Presentation is loading. Please wait.

Presentation is loading. Please wait.

©2005 Thomson-Wadsworth NUTRITION: Staying Healthy.

Similar presentations


Presentation on theme: "©2005 Thomson-Wadsworth NUTRITION: Staying Healthy."— Presentation transcript:

1 ©2005 Thomson-Wadsworth NUTRITION: Staying Healthy

2 Walter Willet, MD, Chair, Dept. of Nutrition Harvard School of Public Health: "With the right food choices, physical activity, and not smoking, we could prevent -about 80% of heart disease -about 90% of diabetes -about 70% of strokes" Sept interview

3 Nutrition Concept # 1 Food- basic need of humans Food security- access at all times to sufficient supply of safe, nutritious foods Food insecurity- limited/ uncertain availability of safe, nutritious foods

4 Nutrition Concept # 2 Foods provide: Energy (calories) Nutrients Other biologically active substances

5 Calories Not a nutrient A measure of energy

6 Macronutrients Carbohydrates – simple and complex Proteins - amino acids Fats- fatty acids. Water All have 4 calories per gram Also 4 calories per gram 9 calories per gram

7 Micronutrients

8 Phytochemicals (from plants)

9 #3: Nutrient Needs All humans need the same nutrients, but not in the same amounts. The amounts needed vary among people based on such factors as: Age Pregnancy Body sizeBreastfeeding GenderIllnesses Genetic traitsEnvironment Growth Status

10 Recommended Dietary Allowances (RDAs) Updated every five years Standard desired levels of essential nutrient intake in healthy people Prevent deficiencies, promote health and help prevent chronic disease Different RDAs Based on age and gender for women, different if pregnant or breastfeeding

11 4. Malnutrition From poor diets: either inadequate or excessive calories and nutrients in the body From diseases or genetic factors that interfere with the body’s ability to use the nutrients consumed Or from a combination of these factors

12 Health Problems Today’s chronic health problems are from diets and lifestyles greatly different from our early ancestors

13 Bodies Haven’t Changed Biological processes in the body were developed more than 40,000 years ago These evolution-driven processes are firmly linked to the genetic makeup of humans Maximized survival of the species Genes change very little over great spans of time

14 Our Natural Diet Fruits, roots, vegetables, insects, grubs, fish, and wild game To sustain a physical lifestyle Current foods have little resemblance to foods of our early ancestors Sugar, salt, alcohol, and fats such as oils, margarine, and butter, weren’t in ancestor’s diets Current lifestyles are inactive

15 What’s Wrong with our Diets? Human body functions best on low saturated fat, sugar, and sodium, lean sources of protein, high in fiber, complex carbohydrates, and vegetables and fruits Modern diet: High in processed foods loaded with fat and sugars high in sodium Low in vegetables and fruits Low-calcium and/or vitamin D diets

16 Typical modern diet and lifestyle cause Overweight and obesity Cardiovascular disease mainly heart attacks and strokes Cancer, especially breast and colon cancer Diabetes “Malaise”

17 Nutrient Density

18 Why is U.S. diet hazardous to health?

19 Healthy Eating Pyramid Additional calcium for young women

20 Can Americans Change? Yes, we can!

21 What diet changes should you make to stay healthy? Reduce portions of meats and cheese Eat more fish and plant-based proteins Avoid processed sugars and potatoes Eat more complex carbohydrates, especially high fiber foods, vegetables, fruits Replace animal fats with vegetable oils Avoid processed foods high in sodium Eat more natural (less processed) foods high in potassium and magnesium Get adequate Vitamin D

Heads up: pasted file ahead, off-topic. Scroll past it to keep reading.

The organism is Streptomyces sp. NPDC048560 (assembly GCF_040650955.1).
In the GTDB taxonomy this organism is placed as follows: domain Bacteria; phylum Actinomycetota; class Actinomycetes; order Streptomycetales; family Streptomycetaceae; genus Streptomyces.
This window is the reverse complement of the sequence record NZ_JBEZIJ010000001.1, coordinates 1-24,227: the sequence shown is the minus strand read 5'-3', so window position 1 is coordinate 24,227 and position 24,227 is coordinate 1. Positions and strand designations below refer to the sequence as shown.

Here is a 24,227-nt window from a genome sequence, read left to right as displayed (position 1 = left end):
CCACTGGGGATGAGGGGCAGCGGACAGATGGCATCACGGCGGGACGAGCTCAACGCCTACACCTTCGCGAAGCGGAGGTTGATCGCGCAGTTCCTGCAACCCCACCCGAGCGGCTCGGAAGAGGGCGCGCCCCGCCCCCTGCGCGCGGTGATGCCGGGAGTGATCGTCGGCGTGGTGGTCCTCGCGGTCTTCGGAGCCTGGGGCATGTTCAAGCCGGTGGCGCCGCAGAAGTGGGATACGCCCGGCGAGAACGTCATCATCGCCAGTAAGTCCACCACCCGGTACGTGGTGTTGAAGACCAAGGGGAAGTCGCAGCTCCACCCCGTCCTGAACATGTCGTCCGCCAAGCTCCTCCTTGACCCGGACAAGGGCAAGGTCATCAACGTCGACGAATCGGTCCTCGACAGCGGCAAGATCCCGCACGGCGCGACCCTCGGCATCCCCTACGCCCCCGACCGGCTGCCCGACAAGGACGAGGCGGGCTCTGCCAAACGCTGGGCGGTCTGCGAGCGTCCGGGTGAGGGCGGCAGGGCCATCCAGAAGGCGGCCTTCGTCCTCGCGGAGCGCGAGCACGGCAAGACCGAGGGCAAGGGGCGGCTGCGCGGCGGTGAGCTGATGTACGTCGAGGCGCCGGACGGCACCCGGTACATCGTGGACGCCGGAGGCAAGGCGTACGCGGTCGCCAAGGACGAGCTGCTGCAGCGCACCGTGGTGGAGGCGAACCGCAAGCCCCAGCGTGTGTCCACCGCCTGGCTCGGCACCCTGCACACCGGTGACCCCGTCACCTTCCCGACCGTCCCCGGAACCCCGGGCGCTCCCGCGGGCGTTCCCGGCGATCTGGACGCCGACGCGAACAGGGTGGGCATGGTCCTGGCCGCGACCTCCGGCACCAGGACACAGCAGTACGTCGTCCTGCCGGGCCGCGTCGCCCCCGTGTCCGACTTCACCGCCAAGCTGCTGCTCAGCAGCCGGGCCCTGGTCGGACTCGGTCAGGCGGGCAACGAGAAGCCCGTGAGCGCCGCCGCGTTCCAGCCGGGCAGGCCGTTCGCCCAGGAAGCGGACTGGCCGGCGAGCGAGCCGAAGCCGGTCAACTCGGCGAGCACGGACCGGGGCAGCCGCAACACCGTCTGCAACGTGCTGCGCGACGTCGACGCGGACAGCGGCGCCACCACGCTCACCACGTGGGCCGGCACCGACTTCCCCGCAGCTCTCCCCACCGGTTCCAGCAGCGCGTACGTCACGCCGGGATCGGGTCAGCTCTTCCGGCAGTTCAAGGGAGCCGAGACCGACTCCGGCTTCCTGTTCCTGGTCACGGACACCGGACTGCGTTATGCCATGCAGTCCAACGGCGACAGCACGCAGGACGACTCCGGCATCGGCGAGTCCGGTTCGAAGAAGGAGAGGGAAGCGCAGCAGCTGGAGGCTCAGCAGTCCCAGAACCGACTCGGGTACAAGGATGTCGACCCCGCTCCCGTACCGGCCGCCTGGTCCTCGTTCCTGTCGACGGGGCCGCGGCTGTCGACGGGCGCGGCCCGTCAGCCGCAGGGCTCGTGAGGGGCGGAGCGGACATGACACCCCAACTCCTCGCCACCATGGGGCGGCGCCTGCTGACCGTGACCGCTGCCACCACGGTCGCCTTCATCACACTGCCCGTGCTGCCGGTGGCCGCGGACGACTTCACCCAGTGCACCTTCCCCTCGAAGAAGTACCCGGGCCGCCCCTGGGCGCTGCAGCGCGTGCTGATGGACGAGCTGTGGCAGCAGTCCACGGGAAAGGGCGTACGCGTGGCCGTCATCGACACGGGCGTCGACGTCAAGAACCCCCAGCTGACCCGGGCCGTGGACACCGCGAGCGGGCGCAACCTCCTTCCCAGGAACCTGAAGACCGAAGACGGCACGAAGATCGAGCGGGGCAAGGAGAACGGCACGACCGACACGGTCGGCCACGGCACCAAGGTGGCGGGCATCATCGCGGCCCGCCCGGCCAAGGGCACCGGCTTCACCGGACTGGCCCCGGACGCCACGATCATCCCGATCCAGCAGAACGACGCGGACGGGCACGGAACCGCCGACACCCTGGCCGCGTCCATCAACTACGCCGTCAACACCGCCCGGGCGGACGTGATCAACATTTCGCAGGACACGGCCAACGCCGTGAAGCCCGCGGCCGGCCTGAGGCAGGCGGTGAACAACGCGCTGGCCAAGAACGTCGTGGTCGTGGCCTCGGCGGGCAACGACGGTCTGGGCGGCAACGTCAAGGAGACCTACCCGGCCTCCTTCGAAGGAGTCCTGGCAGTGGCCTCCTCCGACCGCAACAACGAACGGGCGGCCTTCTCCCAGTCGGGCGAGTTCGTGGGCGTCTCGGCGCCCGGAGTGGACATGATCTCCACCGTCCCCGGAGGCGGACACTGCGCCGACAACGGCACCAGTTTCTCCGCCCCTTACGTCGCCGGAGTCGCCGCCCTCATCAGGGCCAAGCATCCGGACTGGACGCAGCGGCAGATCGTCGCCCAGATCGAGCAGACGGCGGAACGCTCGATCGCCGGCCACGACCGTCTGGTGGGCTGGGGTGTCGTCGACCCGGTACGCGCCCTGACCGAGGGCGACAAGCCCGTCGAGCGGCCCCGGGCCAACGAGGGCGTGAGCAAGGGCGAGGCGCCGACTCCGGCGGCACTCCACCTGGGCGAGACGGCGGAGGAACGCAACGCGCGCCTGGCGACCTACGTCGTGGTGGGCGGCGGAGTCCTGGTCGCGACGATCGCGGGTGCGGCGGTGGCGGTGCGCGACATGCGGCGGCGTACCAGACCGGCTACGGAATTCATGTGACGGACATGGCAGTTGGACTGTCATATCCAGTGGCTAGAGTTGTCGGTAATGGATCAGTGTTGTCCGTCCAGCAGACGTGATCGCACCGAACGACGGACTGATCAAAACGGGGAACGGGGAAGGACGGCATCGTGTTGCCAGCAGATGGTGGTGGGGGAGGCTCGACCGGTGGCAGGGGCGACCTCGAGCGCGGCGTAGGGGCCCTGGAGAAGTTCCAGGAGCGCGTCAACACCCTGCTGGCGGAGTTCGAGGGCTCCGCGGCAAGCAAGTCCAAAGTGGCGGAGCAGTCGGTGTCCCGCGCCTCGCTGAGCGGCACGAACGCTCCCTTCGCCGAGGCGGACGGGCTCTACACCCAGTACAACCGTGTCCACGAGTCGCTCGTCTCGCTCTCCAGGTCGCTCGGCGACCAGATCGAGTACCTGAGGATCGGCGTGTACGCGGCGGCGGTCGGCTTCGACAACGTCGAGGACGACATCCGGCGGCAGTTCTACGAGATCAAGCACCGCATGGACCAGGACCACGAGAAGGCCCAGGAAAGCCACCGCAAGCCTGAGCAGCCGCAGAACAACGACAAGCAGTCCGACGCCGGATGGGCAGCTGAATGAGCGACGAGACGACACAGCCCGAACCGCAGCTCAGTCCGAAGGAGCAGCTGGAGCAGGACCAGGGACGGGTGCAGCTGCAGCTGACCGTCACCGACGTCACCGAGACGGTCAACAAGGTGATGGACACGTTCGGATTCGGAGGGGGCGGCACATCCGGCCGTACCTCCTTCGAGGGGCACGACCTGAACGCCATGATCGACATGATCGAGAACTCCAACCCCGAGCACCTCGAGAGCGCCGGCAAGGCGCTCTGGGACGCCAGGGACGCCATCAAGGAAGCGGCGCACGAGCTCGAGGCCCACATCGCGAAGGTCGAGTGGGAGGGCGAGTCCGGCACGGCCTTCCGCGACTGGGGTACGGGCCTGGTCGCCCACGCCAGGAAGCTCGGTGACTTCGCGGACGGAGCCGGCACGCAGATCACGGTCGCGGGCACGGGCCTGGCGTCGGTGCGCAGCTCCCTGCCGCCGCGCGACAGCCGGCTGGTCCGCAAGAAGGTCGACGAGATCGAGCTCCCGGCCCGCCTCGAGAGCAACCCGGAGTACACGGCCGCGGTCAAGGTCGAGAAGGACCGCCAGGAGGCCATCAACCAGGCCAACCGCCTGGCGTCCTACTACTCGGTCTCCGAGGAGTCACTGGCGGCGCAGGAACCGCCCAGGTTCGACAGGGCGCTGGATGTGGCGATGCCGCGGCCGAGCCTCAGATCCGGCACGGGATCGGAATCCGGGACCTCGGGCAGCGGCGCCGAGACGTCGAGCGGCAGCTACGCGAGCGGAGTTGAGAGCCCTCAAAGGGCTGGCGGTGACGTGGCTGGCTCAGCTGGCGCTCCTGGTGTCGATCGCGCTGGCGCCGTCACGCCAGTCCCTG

22 When you want a burger, think small!

23 How Should You Get Protein? More Beans & Nuts: Pintos, limas, black beans, etc Nuts, peanuts, peanut butter, soy foods (tofu) Hummous

24 How Should You Get Protein? Chicken & Turkey Fish & Shellfish Low Fat Dairy & Eggs Beef/pork: ~4 oz. Twice a week

25 Make meat part of a meal, not the heart of a meal!

26 Eat big servings of fresh vegetables-- any vegetables you can eat raw-- you never need to measure them, just enjoy!

27 Don't Drink Sugar! 20 oz Soda = 4 servings! 60 grams carbohydrate

28 Avoid processed sugars and potatoes

29 Eat more complex carbohydrates -look for 100% whole wheat -choose beans, brown rice, and whole grains more often

30 Have at least 3 servings of fruit every day! The perfect snack— Fresh fruit is best Either frozen or canned is good Fruit is better than juice

31 High Potassium Foods Reduce Blood Pressure Fruits: apricots, banana, cantalope, honeydew melon, mango, nectarine, oranges and orange juice Vegetables: Dried beans, tomatoes, spinach, sweet potato, potato, peppers, avocado, and most cruciferous vegetables (broccoli, cauliflower, cabbage, kale, collard greens)

32 Eat more foods high in magnesium -look for minimally processed foods! Leafy green vegetables Nuts Beans and peas Whole, unrefined grains

33 Avoid processed foods high in sodium

34 Replace animal fats with vegetable oils

35 Which is the better meal?

36 A meal is always better with salad!

37 Add some fruit whenever you can!

38 Is this too small? Boiled potatoes, about 12 grams

39 A sandwich is much more satisfying with a side salad—and even better with a fruit! Still only 4 carbs

40 Get Adequate Vitamin D The Sunshine Vitamin minutes a day in the summer Fortified low fat milk and soy milk Fortified foods (few) Vitamin pills: RDA 600 mg a day

41 Nutritious foods don’t have to cost more than junk food!

42 Do-It-Yourself Hearty Soups are low cost and easy to make!

43 Easy Step to Better Nutrition

44 Healthy Exercise Pyramid

45 The End


Download ppt "©2005 Thomson-Wadsworth NUTRITION: Staying Healthy."

Similar presentations


Ads by Google